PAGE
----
Living in a city like Portland, I am constantly exposed to homelessness. Their struggles seem infinite. They constantly overcome stigmas and struggle to simply find a place to lie their heads.
My first week in Portland, I found myself crying as I handed my last dollars to homeless people on the street, feeling a heavy heart for the souls I encountered on my walks.
As I spend more time in the city, I have become less observant. I waltz past the “Can you spare some change?” or “Can I bum a smoke?” with my headphones blasting, indulging in a cigarette.
Months ago, walking in my heels in Pioneer Square, a homeless woman in a wheelchair asked me for a few dollars with tears in her eyes. I handed her a $5 bill and told her to take care.
She smiled with sheer honesty as I walked away. Finally, I wept. I wept because this woman is spending the end of her life asking silly girls like me for a few dollars. I wept because all I could give her was the $5 bill. I wept because living in America as a woman can mean a lifetime of inequality, but living as a homeless woman in America means an entirely heightened level of inequality.
According to shelter20.com, there are 100 million homeless people in the world and most of them are women and children. According to endhomelessness.org, in January 2014, 578,424 people in America were experiencing homelessness, while 216,197 of those people were in families. The epidemic of homeless women all over the world is correlated to the deeply-rooted systematic discrimination women face everywhere. The United Nations states that women make up 50 percent of the world’s population, but only own 1 percent of the world’s wealth. Perhaps this epidemic of homelessness stems from the oppression of women.
Along with the horrible reality of living on the street, homeless women experience debilitating reproductive and feminine hygiene issues that people don’t often talk about or realize. Homeless women not having access to tampons is a major issue, and these women, because of the nature of their situation, often struggle to have their voices heard and their needs met. Experiencing a heavy flow while also trying to feed yourself and possibly your family would be an overwhelming situation to find yourself in. And with the high cost of pads and tampons, buying food would always come first.
The lack of feminine products for homeless women is an issue rarely spoken about. The reality is, talking about periods is taboo. When I was younger, girls would talk about their periods in front of boys and the boys were always grossed out, as if the female body is somehow grotesque. Among the many reasons homeless women are not getting the care they need is because people are afraid to discuss matters of the female reproductive system.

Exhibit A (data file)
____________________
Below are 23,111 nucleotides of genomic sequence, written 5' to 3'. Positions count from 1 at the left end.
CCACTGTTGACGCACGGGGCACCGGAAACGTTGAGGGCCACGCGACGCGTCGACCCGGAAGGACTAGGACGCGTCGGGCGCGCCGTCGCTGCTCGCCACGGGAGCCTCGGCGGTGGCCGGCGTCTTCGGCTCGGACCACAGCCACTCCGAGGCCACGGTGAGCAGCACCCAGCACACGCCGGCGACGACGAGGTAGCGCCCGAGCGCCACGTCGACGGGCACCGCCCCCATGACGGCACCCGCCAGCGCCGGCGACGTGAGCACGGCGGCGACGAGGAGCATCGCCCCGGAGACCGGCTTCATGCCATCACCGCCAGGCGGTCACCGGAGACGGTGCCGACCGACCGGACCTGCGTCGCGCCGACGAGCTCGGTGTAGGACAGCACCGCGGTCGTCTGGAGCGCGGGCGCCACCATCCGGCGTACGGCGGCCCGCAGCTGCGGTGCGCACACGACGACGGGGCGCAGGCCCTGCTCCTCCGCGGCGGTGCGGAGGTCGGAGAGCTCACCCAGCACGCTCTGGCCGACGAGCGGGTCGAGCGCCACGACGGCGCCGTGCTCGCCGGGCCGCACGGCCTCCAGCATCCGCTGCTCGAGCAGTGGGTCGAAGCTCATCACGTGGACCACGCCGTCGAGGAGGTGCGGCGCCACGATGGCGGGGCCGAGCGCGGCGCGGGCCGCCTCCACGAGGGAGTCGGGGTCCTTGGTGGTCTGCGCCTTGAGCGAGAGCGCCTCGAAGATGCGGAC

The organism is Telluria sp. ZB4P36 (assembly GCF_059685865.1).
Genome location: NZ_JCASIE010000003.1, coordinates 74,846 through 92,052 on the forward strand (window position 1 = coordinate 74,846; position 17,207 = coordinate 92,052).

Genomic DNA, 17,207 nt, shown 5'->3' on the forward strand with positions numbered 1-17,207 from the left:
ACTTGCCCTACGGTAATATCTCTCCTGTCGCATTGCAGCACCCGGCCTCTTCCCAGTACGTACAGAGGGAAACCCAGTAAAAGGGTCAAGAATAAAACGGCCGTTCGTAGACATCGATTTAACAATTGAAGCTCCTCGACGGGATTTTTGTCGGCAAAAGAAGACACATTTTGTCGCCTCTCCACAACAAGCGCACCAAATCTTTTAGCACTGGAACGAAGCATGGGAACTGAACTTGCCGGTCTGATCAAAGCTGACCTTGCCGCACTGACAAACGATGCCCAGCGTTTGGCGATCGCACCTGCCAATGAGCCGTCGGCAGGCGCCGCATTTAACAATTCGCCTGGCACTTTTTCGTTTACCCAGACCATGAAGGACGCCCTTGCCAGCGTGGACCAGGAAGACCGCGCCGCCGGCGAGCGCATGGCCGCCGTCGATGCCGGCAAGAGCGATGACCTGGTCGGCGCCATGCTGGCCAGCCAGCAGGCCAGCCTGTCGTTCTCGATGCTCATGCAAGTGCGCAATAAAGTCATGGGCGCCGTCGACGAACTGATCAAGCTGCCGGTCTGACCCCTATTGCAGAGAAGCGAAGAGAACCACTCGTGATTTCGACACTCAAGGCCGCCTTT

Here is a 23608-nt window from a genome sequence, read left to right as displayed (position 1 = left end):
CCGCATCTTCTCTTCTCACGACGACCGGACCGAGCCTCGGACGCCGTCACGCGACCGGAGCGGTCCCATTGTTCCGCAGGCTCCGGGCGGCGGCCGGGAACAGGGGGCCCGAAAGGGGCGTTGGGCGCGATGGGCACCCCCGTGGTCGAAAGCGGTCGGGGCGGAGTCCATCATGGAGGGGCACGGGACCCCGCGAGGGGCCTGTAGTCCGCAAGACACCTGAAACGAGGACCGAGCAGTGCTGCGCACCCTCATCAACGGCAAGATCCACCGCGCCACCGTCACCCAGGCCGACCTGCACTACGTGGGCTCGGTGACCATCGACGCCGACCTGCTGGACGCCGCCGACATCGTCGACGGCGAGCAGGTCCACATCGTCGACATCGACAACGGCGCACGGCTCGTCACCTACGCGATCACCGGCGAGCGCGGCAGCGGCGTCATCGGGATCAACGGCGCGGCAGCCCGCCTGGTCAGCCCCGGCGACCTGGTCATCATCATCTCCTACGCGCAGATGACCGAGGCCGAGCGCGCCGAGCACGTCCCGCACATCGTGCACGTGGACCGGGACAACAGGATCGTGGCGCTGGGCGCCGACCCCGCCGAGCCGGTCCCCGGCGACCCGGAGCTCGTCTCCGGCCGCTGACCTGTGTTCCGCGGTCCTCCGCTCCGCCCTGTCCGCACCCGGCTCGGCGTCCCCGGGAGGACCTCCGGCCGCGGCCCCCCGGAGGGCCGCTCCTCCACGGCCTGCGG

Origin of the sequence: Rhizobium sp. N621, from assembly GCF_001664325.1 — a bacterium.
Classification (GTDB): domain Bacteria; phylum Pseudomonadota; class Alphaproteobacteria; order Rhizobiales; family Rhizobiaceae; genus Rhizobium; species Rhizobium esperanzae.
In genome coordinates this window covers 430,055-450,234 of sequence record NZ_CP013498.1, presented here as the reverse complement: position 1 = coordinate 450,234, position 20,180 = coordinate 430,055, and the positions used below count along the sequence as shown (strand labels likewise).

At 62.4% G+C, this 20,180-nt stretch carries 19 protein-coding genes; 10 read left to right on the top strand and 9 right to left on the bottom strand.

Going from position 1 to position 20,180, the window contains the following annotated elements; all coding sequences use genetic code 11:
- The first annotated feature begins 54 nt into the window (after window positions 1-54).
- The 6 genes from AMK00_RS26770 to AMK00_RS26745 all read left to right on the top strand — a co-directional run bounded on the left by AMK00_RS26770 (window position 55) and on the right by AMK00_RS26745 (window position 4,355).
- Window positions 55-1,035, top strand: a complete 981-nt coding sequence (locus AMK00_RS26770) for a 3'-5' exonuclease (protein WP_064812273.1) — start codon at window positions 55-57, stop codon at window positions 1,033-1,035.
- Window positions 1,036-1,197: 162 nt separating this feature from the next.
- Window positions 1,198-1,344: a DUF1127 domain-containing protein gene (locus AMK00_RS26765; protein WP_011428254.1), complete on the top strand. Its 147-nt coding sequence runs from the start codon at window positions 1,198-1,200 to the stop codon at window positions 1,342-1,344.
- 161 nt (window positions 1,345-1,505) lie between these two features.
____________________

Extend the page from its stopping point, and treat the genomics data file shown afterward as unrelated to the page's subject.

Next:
With the complete lack of feminine hygiene care for homeless women, the number of reproductive disorders rises. Along with not having access to basic products like pads and tampons, women with issues such as endometriosis, ovarian cysts and menorrhagia do not receive the attention or care they need. Reproductive disorders have the potential to cause terrible pain, heavy bleeding and possibly even life-threatening symptoms. It is imperative that society addresses these serious reproductive health and feminine hygiene problems.
I spoke to a homeless woman about her struggles and, with pain in her eyes, she said her utmost concern was finding food and a place to sleep. She also described the stress of trying to provide for her son. Finding reproductive care is a luxury for her and a sacrifice she struggles to have to make. I am familiar with the cost of tampons; I spend over $10 a month on supplies for my period. Even as a college student with a home, food in the fridge and supportive parents, I find it challenging to pay for tampons every time I have my period. I struggle with endometriosis, a reproductive disorder that keeps me in bed during my monthly cycle. I cannot even fathom the stress I would experience as a homeless woman.
I am asking my readers to support homeless women in Portland and to drop the taboo of the word “period.” Go to your local shelters and donate a box of pads or tampons. I understand the pressures involved in being a college student, but homeless women face painful struggles daily, and a box of tampons could provide a tremendous amount of support and relief. By accepting that the female reproductive system is not grotesque, we are making a big step on the road to equality.